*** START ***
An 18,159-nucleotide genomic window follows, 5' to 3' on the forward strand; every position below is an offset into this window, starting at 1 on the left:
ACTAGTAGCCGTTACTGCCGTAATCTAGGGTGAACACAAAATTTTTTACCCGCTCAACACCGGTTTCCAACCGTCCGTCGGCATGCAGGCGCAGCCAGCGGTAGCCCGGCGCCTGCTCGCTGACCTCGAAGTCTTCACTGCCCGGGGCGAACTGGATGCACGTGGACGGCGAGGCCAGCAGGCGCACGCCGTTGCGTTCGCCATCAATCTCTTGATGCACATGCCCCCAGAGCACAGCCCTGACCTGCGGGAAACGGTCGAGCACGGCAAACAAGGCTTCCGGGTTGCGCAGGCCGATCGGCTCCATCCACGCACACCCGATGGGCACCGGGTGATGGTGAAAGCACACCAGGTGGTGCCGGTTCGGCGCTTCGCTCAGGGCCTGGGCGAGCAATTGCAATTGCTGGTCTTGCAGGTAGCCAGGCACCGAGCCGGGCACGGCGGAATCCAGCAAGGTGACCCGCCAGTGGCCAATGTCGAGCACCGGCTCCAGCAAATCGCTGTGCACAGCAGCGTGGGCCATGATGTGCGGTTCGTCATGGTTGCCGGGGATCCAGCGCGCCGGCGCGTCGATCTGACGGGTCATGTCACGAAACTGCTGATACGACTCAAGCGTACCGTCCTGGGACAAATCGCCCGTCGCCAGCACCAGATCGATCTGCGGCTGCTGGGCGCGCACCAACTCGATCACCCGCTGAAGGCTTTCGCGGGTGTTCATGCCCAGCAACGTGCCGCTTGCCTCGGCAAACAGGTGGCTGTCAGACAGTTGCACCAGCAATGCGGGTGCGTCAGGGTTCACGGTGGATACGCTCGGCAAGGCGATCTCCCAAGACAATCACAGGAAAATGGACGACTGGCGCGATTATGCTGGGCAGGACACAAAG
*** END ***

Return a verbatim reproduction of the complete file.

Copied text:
An 18,159-nucleotide genomic window follows, 5' to 3' on the forward strand; every position below is an offset into this window, starting at 1 on the left:
ACTAGTAGCCGTTACTGCCGTAATCTAGGGTGAACACAAAATTTTTTACCCGCTCAACACCGGTTTCCAACCGTCCGTCGGCATGCAGGCGCAGCCAGCGGTAGCCCGGCGCCTGCTCGCTGACCTCGAAGTCTTCACTGCCCGGGGCGAACTGGATGCACGTGGACGGCGAGGCCAGCAGGCGCACGCCGTTGCGTTCGCCATCAATCTCTTGATGCACATGCCCCCAGAGCACAGCCCTGACCTGCGGGAAACGGTCGAGCACGGCAAACAAGGCTTCCGGGTTGCGCAGGCCGATCGGCTCCATCCACGCACACCCGATGGGCACCGGGTGATGGTGAAAGCACACCAGGTGGTGCCGGTTCGGCGCTTCGCTCAGGGCCTGGGCGAGCAATTGCAATTGCTGGTCTTGCAGGTAGCCAGGCACCGAGCCGGGCACGGCGGAATCCAGCAAGGTGACCCGCCAGTGGCCAATGTCGAGCACCGGCTCCAGCAAATCGCTGTGCACAGCAGCGTGGGCCATGATGTGCGGTTCGTCATGGTTGCCGGGGATCCAGCGCGCCGGCGCGTCGATCTGACGGGTCATGTCACGAAACTGCTGATACGACTCAAGCGTACCGTCCTGGGACAAATCGCCCGTCGCCAGCACCAGATCGATCTGCGGCTGCTGGGCGCGCACCAACTCGATCACCCGCTGAAGGCTTTCGCGGGTGTTCATGCCCAGCAACGTGCCGCTTGCCTCGGCAAACAGGTGGCTGTCAGACAGTTGCACCAGCAATGCGGGTGCGTCAGGGTTCACGGTGGATACGCTCGGCAAGGCGATCTCCCAAGACAATCACAGGAAAATGGACGACTGGCGCGATTATGCTGGGCAGGACACAAAG